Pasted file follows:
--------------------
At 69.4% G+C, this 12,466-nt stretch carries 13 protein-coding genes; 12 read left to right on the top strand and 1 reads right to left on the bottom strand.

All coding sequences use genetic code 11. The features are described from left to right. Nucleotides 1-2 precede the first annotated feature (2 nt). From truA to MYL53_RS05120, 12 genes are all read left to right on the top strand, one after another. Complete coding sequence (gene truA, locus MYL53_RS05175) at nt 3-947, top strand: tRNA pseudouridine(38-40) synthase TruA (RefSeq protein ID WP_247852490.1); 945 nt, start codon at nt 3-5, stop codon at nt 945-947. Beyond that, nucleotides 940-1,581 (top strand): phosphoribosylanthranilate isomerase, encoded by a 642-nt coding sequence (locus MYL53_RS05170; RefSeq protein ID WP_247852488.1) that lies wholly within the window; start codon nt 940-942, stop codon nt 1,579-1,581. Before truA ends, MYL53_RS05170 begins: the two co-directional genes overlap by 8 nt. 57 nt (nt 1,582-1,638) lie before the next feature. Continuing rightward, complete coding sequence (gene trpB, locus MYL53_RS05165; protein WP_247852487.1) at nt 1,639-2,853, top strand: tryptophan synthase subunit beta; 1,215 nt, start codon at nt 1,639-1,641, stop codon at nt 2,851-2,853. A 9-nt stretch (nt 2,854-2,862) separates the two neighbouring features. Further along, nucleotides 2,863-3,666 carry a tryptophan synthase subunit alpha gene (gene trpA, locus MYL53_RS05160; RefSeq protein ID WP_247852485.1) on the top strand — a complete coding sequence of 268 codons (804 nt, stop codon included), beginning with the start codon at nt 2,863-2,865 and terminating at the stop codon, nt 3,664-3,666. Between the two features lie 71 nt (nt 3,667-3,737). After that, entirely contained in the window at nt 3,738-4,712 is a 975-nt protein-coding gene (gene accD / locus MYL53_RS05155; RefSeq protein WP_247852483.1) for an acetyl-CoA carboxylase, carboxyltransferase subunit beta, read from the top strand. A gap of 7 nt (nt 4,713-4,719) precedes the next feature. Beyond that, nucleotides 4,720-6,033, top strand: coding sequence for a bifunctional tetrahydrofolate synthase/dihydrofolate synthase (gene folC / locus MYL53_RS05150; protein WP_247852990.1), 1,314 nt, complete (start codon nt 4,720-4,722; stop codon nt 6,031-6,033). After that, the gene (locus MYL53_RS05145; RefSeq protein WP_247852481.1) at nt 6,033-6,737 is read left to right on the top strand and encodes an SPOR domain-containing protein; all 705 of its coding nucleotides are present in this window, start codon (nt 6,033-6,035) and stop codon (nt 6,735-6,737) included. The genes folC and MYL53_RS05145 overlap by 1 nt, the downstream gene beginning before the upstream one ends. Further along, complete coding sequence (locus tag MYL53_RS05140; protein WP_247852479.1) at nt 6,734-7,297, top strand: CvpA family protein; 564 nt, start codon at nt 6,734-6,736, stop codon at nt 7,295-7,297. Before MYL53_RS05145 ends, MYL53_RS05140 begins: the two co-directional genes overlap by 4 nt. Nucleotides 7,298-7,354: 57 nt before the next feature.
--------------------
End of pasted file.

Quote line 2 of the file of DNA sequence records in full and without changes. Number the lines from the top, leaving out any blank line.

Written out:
All coding sequences use genetic code 11. The features are described from left to right. Nucleotides 1-2 precede the first annotated feature (2 nt). From truA to MYL53_RS05120, 12 genes are all read left to right on the top strand, one after another. Complete coding sequence (gene truA, locus MYL53_RS05175) at nt 3-947, top strand: tRNA pseudouridine(38-40) synthase TruA (RefSeq protein ID WP_247852490.1); 945 nt, start codon at nt 3-5, stop codon at nt 945-947. Beyond that, nucleotides 940-1,581 (top strand): phosphoribosylanthranilate isomerase, encoded by a 642-nt coding sequence (locus MYL53_RS05170; RefSeq protein ID WP_247852488.1) that lies wholly within the window; start codon nt 940-942, stop codon nt 1,579-1,581. Before truA ends, MYL53_RS05170 begins: the two co-directional genes overlap by 8 nt. 57 nt (nt 1,582-1,638) lie before the next feature. Continuing rightward, complete coding sequence (gene trpB, locus MYL53_RS05165; protein WP_247852487.1) at nt 1,639-2,853, top strand: tryptophan synthase subunit beta; 1,215 nt, start codon at nt 1,639-1,641, stop codon at nt 2,851-2,853. A 9-nt stretch (nt 2,854-2,862) separates the two neighbouring features. Further along, nucleotides 2,863-3,666 carry a tryptophan synthase subunit alpha gene (gene trpA, locus MYL53_RS05160; RefSeq protein ID WP_247852485.1) on the top strand — a complete coding sequence of 268 codons (804 nt, stop codon included), beginning with the start codon at nt 2,863-2,865 and terminating at the stop codon, nt 3,664-3,666. Between the two features lie 71 nt (nt 3,667-3,737). After that, entirely contained in the window at nt 3,738-4,712 is a 975-nt protein-coding gene (gene accD / locus MYL53_RS05155; RefSeq protein WP_247852483.1) for an acetyl-CoA carboxylase, carboxyltransferase subunit beta, read from the top strand. A gap of 7 nt (nt 4,713-4,719) precedes the next feature. Beyond that, nucleotides 4,720-6,033, top strand: coding sequence for a bifunctional tetrahydrofolate synthase/dihydrofolate synthase (gene folC / locus MYL53_RS05150; protein WP_247852990.1), 1,314 nt, complete (start codon nt 4,720-4,722; stop codon nt 6,031-6,033). After that, the gene (locus MYL53_RS05145; RefSeq protein WP_247852481.1) at nt 6,033-6,737 is read left to right on the top strand and encodes an SPOR domain-containing protein; all 705 of its coding nucleotides are present in this window, start codon (nt 6,033-6,035) and stop codon (nt 6,735-6,737) included. The genes folC and MYL53_RS05145 overlap by 1 nt, the downstream gene beginning before the upstream one ends. Further along, complete coding sequence (locus tag MYL53_RS05140; protein WP_247852479.1) at nt 6,734-7,297, top strand: CvpA family protein; 564 nt, start codon at nt 6,734-6,736, stop codon at nt 7,295-7,297. Before MYL53_RS05145 ends, MYL53_RS05140 begins: the two co-directional genes overlap by 4 nt. Nucleotides 7,298-7,354: 57 nt before the next feature.